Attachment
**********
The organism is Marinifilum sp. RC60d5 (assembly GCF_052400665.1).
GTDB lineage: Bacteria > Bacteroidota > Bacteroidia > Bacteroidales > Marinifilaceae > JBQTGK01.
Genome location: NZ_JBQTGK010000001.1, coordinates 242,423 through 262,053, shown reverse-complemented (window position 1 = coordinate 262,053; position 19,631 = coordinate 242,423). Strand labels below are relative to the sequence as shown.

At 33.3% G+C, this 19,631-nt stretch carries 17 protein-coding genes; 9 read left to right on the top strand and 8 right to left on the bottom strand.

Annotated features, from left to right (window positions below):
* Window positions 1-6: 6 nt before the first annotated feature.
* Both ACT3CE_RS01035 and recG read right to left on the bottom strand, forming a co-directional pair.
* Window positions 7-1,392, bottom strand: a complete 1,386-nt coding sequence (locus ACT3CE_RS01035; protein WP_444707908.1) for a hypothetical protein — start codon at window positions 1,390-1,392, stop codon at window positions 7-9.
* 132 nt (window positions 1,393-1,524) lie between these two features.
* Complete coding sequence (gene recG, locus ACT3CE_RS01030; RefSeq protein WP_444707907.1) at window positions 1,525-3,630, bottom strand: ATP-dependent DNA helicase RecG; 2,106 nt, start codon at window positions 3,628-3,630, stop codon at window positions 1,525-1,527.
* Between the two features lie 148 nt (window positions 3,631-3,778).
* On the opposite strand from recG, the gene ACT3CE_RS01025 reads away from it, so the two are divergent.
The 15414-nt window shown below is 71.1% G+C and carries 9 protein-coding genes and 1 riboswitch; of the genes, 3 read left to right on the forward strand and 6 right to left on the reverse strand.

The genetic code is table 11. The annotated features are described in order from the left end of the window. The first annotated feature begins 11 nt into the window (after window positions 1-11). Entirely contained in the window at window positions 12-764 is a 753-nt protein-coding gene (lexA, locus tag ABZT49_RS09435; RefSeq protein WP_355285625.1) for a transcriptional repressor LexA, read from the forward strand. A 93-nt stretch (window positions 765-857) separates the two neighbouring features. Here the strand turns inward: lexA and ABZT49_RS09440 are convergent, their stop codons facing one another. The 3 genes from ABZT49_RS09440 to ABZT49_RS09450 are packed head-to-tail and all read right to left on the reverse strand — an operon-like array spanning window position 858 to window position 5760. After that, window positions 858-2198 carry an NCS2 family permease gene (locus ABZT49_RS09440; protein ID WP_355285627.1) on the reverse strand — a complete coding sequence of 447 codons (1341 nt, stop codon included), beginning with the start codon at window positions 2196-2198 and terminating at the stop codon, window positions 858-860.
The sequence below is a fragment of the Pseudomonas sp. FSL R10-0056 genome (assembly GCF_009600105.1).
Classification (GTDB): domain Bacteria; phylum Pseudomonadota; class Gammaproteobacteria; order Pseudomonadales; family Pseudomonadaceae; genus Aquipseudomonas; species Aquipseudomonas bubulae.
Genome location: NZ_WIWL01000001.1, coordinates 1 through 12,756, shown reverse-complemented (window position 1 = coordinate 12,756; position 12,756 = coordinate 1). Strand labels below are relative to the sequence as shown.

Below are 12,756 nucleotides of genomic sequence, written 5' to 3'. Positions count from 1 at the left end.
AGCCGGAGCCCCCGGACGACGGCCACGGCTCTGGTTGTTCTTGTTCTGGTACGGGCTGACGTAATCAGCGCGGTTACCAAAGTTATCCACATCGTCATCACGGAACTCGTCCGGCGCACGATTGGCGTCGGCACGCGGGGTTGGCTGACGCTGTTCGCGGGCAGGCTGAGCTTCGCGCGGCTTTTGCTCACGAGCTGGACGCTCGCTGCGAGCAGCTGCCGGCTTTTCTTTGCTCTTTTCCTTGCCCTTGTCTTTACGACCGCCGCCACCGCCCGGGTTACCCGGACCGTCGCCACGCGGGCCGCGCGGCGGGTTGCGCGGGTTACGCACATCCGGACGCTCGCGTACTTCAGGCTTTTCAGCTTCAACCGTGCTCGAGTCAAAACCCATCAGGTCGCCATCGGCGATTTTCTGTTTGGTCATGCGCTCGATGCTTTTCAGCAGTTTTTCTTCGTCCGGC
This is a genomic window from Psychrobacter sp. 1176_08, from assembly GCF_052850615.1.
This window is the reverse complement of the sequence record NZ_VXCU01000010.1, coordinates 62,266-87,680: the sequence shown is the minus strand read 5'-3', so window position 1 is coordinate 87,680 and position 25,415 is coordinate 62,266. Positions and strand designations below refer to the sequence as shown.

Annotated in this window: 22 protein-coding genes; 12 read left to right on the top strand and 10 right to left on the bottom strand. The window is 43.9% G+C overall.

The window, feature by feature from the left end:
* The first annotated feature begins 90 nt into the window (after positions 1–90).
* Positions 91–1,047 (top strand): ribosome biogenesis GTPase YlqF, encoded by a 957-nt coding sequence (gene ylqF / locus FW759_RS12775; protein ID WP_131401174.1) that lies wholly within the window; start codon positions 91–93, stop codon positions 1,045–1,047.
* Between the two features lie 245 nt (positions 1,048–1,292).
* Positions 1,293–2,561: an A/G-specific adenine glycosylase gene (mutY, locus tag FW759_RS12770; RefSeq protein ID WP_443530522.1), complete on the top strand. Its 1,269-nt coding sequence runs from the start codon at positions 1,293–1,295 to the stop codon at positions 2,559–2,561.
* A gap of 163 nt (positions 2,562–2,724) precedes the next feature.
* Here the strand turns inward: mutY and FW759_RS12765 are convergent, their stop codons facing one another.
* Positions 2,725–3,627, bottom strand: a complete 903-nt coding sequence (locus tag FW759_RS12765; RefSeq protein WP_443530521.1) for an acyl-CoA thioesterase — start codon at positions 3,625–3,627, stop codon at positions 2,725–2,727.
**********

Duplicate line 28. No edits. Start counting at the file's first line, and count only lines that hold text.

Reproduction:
* A gap of 163 nt (positions 2,562–2,724) precedes the next feature.